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If you’re a nurse, you’re a patient advocate

Most nurses don’t wear nursing caps any longer, but we still wear many hats. And the advocate hat is one we never take off.

At times, the work we do is routine. At other times it is complex and critical. But it always is patient-centered. We are assessors, planners, providers and care evaluators. We are technicians and researchers, managers, leaders and educators. And we are nurse advocates.

Advocacy’s many definitions

Everyone may not define advocacy in the same way, but most would use phrases such as working on behalf of, supporting, upholding, taking responsibility for and defending patients.

We spend more time with patients than any other group in healthcare. We minister to, talk with, counsel, console and advise them, developing trust with them and their families. In so doing, we are advocates.

We are with patients in the first moments of life and the last, and in all that we do for them in between, the primary and most basic nursing principle we practice is, “Do no harm.” Here again, we are advocates.

It is the nurse who is charged with teaching patients about their illnesses and ensuring they understand their care plans. It is the nurse who provides them with information, explains procedures, presents options and alternatives, and answers their questions. It is the nurse who upholds patients’ rights and serves as liaison with their physicians and families — because we are advocates.

Patients need us

The Institute for Healthcare Improvement tells us, “Patients need someone who can look out for their best interests and help navigate the confusing healthcare system — in other words, an advocate.“

Whether we have an official title or a name badge that reads “patient advocate,” we are called to advocacy.

From the bedside to the boardroom; from the ICU to a legislative session; from an OR to a patient teaching session; or from a labor and delivery unit to an end-of-life care meeting with a family, our role is not only to care for our patients, but advocate for them regarding access, affordability, and quality.

In a recent article in Minority Nurse, independent consultant Janice Philllips, PhD, RN, FAAN said, “Getting involved with the advocacy/legislative arm of one’s professional or specialty organization is yet another great way to gain exposure and experience related to policy-making.”

We advocate when we speak out on important healthcare legislation or join with members of our professional nursing organizations who are part of groups lobbying and advocating for change in Washington.

We advocate in our own facilities and organizations in regard to a wide variety of workplace issues, from patient safety, the patient experience, employee workplace concerns, staffing issues, conflict, communication and more.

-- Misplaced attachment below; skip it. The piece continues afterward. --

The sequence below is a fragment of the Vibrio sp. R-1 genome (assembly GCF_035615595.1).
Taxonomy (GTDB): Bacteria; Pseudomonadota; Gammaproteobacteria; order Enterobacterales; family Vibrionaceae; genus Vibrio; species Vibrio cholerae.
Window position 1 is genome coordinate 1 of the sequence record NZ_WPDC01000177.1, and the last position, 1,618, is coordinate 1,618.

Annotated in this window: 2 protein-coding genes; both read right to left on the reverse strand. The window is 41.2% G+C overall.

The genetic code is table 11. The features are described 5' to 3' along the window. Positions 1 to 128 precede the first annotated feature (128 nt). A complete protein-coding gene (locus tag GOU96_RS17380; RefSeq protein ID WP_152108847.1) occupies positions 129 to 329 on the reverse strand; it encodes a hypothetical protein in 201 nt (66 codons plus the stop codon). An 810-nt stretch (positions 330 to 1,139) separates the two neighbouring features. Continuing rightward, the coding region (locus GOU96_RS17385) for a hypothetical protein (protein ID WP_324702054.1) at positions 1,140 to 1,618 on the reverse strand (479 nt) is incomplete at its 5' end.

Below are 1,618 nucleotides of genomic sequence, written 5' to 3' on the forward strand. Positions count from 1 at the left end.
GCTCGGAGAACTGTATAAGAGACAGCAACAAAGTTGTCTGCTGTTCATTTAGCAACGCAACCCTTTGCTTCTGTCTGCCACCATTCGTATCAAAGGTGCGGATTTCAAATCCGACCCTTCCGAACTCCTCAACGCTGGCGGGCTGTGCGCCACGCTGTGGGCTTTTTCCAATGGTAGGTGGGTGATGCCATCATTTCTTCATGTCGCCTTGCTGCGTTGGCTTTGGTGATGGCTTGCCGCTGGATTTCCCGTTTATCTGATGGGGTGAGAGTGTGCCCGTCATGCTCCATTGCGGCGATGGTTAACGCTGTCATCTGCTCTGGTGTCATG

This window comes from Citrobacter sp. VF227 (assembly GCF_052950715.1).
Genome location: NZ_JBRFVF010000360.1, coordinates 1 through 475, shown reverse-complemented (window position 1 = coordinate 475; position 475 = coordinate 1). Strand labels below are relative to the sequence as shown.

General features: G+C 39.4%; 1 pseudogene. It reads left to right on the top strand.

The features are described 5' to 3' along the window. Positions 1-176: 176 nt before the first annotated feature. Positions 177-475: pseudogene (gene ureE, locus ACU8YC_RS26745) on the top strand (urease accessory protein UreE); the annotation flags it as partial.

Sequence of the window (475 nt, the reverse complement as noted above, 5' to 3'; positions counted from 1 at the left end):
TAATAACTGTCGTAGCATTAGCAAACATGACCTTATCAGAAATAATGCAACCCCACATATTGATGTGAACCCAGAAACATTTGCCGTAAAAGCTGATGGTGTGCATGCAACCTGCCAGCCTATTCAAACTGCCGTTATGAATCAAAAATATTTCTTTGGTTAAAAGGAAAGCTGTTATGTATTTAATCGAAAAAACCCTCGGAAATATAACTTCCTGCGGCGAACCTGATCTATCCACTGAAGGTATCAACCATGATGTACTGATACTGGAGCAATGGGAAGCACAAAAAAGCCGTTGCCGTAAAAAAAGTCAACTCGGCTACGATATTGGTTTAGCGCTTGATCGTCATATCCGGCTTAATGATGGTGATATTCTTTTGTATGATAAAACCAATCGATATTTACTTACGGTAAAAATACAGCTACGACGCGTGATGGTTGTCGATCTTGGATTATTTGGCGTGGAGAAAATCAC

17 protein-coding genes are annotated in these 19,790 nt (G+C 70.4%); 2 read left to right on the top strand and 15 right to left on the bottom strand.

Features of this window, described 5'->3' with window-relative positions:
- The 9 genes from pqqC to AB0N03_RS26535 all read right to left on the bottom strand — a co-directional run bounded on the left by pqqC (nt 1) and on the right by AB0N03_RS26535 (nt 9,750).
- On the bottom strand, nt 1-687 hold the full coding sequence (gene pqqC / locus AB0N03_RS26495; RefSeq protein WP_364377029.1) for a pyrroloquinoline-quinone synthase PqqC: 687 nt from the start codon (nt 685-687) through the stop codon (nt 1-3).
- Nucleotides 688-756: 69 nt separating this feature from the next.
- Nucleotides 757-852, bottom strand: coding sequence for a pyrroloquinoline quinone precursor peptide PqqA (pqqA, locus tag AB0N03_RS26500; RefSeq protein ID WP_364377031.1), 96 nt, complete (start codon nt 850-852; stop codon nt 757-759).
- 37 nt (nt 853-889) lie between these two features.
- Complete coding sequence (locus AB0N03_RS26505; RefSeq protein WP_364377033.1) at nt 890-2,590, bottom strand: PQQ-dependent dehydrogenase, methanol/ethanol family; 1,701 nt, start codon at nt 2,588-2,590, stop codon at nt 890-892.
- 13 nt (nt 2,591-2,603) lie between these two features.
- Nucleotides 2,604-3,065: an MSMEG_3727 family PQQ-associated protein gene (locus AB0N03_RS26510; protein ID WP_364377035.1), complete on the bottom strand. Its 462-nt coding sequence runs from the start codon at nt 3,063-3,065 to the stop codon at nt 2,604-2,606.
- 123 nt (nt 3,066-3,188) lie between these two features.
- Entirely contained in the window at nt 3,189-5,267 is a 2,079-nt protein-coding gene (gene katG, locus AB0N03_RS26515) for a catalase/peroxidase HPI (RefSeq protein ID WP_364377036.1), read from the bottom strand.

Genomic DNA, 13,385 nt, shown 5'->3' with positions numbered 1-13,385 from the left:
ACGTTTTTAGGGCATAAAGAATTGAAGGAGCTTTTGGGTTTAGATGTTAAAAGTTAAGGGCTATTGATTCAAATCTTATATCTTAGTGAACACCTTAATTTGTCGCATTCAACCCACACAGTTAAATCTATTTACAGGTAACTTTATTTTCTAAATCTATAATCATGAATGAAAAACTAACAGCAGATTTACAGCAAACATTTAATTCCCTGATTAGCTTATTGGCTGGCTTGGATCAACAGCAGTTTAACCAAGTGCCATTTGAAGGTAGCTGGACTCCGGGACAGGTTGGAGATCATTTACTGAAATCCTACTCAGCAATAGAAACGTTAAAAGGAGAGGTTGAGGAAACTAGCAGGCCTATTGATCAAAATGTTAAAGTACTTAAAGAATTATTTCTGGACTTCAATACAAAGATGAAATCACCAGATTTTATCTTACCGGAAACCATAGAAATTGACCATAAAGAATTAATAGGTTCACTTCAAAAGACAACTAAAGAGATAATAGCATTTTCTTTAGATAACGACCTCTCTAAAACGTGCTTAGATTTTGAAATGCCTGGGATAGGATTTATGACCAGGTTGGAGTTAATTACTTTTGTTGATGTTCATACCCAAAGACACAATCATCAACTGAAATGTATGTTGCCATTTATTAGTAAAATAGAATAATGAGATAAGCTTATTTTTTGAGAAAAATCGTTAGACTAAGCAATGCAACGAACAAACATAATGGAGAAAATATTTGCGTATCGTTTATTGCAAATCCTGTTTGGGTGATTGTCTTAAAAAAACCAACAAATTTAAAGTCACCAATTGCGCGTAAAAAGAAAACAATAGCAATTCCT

We advocate as part of nurse committees and forums where patient care and quality, and patient and staff satisfaction issues are reviewed and discussed.

And we advocate for our colleagues using our knowledge and experience and our critical thinking, strong communication, organizational and problem-solving skills.

In her 2013  book Becoming Influential: A Guide for Nurses, Eleanor Sullivan, MSN, PhD, FAAN, states, “Although nurses might achieve success for themselves as they become influential, they have a larger goal — one beyond themselves — which is to be more effective in what they do and to influence healthcare.”

Advocacy is a vital part of the nursing role, whether we use it to benefit our patients, advance the nursing profession, improve outcomes or initiate change, through advocacy we truly can be instrumental in transforming nursing and healthcare.

What is your favorite part of being an advocate for your patients? What is the most difficult part? Share your thoughts in the Comments section.


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By | 2018-07-27T13:41:55+00:00 July 26th, 2018|Categories: Nursing careers and jobs|0 Comments

About the Author:

Eileen Williamson, MSN, RN
Eileen Williamson, MSN, RN, is a former senior vice president and CNE at OnCourse Learning, where she led nursing programs and initiatives. She continues to write and act as a consultant for Nurse.com. Before joining the company in 1998, Eileen was employed by North Shore-Long Island Jewish Health System in New York, where she held a number of leadership positions in nursing and hospital administration, including chief nurse at two of the system’s member hospitals. She holds a BSN and an MSN in administration, and is a graduate fellow of the Johnson & Johnson University of Pennsylvania Wharton School Nurse Executives program. She also is a board member and past president of the New Jersey League for Nursing, a constituent league of the National League for Nursing.

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